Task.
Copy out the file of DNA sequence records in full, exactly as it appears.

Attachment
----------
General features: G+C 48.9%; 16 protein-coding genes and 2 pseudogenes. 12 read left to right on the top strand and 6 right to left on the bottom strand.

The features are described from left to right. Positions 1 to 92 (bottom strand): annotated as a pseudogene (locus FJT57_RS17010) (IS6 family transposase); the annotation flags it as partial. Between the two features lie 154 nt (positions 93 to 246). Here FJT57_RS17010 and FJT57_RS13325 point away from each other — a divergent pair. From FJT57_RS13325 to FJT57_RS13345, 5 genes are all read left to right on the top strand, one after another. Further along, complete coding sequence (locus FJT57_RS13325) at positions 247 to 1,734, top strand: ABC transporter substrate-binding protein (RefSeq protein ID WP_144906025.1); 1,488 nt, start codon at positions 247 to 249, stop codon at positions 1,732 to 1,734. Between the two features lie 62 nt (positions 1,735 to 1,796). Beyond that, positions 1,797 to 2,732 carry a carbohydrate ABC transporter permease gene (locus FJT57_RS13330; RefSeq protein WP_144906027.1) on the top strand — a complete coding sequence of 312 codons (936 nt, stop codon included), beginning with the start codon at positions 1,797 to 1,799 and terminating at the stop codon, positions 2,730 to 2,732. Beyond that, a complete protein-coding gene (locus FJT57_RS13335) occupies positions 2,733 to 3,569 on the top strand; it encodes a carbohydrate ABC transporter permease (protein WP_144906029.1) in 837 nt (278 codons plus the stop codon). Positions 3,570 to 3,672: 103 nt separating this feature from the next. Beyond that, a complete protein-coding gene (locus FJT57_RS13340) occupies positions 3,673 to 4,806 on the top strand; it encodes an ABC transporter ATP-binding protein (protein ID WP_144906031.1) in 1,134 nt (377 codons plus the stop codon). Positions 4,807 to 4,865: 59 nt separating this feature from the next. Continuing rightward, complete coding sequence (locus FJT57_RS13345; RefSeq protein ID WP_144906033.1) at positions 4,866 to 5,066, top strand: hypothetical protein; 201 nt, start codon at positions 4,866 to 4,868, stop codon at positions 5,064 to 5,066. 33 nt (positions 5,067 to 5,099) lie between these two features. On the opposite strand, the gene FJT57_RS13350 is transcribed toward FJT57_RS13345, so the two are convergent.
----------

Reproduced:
General features: G+C 48.9%; 16 protein-coding genes and 2 pseudogenes. 12 read left to right on the top strand and 6 right to left on the bottom strand.

The features are described from left to right. Positions 1 to 92 (bottom strand): annotated as a pseudogene (locus FJT57_RS17010) (IS6 family transposase); the annotation flags it as partial. Between the two features lie 154 nt (positions 93 to 246). Here FJT57_RS17010 and FJT57_RS13325 point away from each other — a divergent pair. From FJT57_RS13325 to FJT57_RS13345, 5 genes are all read left to right on the top strand, one after another. Further along, complete coding sequence (locus FJT57_RS13325) at positions 247 to 1,734, top strand: ABC transporter substrate-binding protein (RefSeq protein ID WP_144906025.1); 1,488 nt, start codon at positions 247 to 249, stop codon at positions 1,732 to 1,734. Between the two features lie 62 nt (positions 1,735 to 1,796). Beyond that, positions 1,797 to 2,732 carry a carbohydrate ABC transporter permease gene (locus FJT57_RS13330; RefSeq protein WP_144906027.1) on the top strand — a complete coding sequence of 312 codons (936 nt, stop codon included), beginning with the start codon at positions 1,797 to 1,799 and terminating at the stop codon, positions 2,730 to 2,732. Beyond that, a complete protein-coding gene (locus FJT57_RS13335) occupies positions 2,733 to 3,569 on the top strand; it encodes a carbohydrate ABC transporter permease (protein WP_144906029.1) in 837 nt (278 codons plus the stop codon). Positions 3,570 to 3,672: 103 nt separating this feature from the next. Beyond that, a complete protein-coding gene (locus FJT57_RS13340) occupies positions 3,673 to 4,806 on the top strand; it encodes an ABC transporter ATP-binding protein (protein ID WP_144906031.1) in 1,134 nt (377 codons plus the stop codon). Positions 4,807 to 4,865: 59 nt separating this feature from the next. Continuing rightward, complete coding sequence (locus FJT57_RS13345; RefSeq protein ID WP_144906033.1) at positions 4,866 to 5,066, top strand: hypothetical protein; 201 nt, start codon at positions 4,866 to 4,868, stop codon at positions 5,064 to 5,066. 33 nt (positions 5,067 to 5,099) lie between these two features. On the opposite strand, the gene FJT57_RS13350 is transcribed toward FJT57_RS13345, so the two are convergent.